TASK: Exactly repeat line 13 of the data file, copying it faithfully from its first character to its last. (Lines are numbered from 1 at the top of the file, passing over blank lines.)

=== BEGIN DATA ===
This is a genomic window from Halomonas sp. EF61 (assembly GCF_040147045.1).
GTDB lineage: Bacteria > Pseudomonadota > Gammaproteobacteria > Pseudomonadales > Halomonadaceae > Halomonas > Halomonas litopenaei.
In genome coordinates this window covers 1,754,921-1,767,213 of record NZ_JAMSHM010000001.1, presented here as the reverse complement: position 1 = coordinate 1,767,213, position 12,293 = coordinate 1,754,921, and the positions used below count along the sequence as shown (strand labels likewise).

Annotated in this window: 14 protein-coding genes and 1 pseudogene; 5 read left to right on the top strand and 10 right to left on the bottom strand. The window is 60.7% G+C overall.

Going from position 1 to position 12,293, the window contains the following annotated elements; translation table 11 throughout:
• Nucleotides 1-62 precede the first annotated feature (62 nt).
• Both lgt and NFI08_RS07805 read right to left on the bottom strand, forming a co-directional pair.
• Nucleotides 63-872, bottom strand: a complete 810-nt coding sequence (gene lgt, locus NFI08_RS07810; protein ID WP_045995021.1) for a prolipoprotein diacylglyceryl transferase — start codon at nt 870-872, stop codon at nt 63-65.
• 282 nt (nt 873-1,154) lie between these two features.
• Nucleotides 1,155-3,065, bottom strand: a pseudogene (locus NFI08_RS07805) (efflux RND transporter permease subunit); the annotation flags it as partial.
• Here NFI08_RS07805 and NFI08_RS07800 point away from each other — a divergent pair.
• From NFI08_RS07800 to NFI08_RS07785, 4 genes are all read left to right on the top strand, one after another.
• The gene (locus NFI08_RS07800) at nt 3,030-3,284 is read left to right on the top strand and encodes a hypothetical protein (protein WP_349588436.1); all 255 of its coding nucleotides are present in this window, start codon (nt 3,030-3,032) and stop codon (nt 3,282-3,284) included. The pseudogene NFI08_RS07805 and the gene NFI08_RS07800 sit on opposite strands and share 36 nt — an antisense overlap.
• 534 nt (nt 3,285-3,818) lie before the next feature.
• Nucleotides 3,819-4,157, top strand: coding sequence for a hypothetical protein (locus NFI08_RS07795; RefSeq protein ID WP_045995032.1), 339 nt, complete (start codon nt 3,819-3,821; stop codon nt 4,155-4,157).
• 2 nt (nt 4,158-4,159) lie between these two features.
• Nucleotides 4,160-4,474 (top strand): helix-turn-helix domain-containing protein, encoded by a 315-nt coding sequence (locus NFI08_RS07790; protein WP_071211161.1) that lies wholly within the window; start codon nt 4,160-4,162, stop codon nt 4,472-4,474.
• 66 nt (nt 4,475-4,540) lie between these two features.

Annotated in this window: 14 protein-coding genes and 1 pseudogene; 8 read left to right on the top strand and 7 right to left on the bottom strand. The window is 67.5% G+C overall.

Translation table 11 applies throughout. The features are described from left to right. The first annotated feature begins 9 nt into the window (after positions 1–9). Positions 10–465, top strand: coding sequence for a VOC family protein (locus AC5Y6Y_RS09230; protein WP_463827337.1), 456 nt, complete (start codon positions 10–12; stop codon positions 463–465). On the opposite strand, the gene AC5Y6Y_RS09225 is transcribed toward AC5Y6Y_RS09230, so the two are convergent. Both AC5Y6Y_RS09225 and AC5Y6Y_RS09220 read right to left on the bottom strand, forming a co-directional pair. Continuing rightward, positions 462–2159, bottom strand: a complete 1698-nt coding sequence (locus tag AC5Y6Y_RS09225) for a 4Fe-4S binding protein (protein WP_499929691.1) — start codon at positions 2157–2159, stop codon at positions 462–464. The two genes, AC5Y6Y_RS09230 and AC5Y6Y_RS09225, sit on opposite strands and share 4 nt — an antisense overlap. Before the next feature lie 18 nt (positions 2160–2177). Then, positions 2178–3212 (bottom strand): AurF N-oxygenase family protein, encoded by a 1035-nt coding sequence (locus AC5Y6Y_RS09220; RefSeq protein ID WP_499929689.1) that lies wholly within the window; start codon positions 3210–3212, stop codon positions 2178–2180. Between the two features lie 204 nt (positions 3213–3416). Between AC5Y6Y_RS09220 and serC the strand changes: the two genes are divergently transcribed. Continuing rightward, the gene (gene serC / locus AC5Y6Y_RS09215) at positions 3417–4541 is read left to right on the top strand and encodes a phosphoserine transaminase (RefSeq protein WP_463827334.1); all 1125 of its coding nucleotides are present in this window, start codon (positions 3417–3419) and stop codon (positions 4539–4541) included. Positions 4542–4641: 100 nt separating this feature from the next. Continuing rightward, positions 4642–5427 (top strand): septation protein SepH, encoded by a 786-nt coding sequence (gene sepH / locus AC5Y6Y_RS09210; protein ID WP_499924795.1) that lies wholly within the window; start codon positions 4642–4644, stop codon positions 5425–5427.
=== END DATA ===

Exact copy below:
• The gene (locus NFI08_RS07800) at nt 3,030-3,284 is read left to right on the top strand and encodes a hypothetical protein (protein WP_349588436.1); all 255 of its coding nucleotides are present in this window, start codon (nt 3,030-3,032) and stop codon (nt 3,282-3,284) included. The pseudogene NFI08_RS07805 and the gene NFI08_RS07800 sit on opposite strands and share 36 nt — an antisense overlap.